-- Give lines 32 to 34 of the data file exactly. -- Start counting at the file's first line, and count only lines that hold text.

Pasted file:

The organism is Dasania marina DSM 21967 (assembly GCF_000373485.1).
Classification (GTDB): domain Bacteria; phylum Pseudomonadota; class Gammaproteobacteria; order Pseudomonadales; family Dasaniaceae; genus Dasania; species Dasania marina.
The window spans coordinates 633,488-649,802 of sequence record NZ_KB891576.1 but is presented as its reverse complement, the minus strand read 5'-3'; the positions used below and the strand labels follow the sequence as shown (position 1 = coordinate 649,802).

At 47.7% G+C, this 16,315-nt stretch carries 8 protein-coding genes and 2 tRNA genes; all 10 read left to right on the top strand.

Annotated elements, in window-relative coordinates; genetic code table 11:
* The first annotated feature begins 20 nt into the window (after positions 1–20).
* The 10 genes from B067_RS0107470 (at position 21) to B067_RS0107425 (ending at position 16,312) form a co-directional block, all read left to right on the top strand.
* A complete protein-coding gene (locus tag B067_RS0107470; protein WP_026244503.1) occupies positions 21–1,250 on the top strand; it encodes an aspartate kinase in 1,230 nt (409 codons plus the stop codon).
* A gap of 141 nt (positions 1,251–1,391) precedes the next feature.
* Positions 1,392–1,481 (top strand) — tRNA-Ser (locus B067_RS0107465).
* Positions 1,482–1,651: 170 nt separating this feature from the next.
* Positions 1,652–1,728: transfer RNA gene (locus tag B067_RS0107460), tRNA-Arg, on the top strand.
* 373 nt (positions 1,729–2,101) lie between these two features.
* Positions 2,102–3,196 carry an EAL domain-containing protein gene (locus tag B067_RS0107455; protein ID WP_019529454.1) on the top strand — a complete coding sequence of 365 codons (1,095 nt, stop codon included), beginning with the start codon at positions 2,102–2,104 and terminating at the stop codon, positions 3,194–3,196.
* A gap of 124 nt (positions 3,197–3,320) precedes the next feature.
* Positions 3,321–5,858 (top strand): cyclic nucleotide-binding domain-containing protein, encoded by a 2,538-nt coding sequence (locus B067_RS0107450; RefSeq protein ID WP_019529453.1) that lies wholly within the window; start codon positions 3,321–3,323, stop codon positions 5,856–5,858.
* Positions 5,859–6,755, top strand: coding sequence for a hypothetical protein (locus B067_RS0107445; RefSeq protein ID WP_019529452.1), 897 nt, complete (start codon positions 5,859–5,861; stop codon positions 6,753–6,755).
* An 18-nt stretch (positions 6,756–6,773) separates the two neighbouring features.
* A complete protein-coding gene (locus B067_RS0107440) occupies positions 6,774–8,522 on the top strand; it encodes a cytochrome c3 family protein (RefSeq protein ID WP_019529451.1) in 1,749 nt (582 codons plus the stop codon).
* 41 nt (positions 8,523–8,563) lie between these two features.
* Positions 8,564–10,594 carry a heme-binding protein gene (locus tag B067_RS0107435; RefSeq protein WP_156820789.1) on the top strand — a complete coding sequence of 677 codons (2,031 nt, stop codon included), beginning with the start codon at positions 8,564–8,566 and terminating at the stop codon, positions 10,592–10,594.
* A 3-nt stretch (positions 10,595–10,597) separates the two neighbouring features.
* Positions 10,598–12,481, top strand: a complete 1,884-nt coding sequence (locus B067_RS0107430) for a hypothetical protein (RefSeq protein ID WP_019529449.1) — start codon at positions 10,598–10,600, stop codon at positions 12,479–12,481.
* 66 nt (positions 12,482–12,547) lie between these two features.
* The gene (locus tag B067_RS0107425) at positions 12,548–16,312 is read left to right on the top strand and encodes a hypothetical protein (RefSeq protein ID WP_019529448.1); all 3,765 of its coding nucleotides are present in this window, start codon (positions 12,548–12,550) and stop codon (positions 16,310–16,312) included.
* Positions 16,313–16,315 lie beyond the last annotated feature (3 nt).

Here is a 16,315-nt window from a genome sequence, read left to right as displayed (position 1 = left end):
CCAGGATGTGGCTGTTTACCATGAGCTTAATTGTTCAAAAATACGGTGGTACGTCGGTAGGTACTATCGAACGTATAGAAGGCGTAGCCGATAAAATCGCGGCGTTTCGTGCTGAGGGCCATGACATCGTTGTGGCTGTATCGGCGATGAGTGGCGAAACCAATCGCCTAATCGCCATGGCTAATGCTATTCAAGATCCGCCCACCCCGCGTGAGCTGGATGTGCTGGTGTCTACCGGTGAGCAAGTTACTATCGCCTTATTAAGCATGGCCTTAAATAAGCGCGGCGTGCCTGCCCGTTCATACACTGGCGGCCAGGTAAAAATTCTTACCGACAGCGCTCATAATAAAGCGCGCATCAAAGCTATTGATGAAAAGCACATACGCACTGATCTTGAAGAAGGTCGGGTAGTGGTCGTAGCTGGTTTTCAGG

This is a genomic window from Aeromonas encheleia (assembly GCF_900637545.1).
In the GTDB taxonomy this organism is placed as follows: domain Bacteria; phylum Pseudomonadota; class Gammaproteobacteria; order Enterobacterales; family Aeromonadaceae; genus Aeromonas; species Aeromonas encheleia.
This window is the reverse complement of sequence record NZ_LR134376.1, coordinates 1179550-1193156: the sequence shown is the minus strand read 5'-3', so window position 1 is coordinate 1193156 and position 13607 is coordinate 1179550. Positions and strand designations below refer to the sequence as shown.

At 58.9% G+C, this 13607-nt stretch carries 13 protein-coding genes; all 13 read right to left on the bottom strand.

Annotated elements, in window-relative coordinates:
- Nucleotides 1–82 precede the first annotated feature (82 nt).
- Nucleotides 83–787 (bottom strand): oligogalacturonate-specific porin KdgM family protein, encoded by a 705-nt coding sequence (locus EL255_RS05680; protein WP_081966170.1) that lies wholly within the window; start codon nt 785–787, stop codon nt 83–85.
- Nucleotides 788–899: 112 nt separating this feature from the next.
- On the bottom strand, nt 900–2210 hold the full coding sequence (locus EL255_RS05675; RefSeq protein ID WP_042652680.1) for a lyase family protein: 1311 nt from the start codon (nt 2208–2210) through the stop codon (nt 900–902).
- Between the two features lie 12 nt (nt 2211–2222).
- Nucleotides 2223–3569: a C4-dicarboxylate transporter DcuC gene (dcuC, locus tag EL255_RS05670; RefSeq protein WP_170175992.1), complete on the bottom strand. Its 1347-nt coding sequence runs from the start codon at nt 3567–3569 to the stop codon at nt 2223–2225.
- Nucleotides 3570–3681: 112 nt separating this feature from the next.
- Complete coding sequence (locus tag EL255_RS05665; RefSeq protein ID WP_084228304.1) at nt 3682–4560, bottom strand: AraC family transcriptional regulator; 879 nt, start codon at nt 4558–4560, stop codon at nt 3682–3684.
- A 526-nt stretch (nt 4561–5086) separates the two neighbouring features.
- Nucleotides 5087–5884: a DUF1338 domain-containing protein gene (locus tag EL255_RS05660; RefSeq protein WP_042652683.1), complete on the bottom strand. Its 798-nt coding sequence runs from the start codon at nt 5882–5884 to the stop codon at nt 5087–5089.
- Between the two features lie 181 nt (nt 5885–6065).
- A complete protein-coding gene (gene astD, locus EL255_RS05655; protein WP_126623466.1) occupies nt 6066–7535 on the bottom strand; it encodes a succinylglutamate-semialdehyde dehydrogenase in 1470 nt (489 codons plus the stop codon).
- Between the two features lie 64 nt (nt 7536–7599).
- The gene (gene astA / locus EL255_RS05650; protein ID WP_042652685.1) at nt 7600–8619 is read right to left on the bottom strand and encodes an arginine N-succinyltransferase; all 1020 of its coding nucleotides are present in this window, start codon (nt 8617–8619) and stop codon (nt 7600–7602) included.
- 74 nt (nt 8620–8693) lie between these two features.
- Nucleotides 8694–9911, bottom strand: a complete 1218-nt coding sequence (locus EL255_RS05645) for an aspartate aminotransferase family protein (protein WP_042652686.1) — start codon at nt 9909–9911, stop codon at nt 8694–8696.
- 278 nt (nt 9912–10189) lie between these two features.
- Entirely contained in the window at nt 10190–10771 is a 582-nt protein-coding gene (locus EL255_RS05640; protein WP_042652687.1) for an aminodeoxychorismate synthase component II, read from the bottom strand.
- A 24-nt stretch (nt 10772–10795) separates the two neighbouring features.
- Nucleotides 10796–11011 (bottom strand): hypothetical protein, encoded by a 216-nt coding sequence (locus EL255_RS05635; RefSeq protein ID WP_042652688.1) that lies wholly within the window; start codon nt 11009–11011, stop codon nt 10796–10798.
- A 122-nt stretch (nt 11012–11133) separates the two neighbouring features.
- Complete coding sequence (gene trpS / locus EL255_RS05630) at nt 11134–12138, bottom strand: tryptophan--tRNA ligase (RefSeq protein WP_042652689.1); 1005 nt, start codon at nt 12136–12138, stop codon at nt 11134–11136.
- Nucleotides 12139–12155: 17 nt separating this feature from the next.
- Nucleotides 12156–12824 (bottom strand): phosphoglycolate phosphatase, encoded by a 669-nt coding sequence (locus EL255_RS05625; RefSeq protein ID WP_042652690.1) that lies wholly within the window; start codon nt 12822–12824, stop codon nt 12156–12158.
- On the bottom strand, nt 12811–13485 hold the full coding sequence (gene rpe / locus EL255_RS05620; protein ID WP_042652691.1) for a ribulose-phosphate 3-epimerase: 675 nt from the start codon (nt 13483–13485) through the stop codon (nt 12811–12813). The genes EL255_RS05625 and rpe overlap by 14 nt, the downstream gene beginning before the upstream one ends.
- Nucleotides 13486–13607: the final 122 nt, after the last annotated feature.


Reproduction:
At 58.9% G+C, this 13607-nt stretch carries 13 protein-coding genes; all 13 read right to left on the bottom strand.

Annotated elements, in window-relative coordinates:
- Nucleotides 1–82 precede the first annotated feature (82 nt).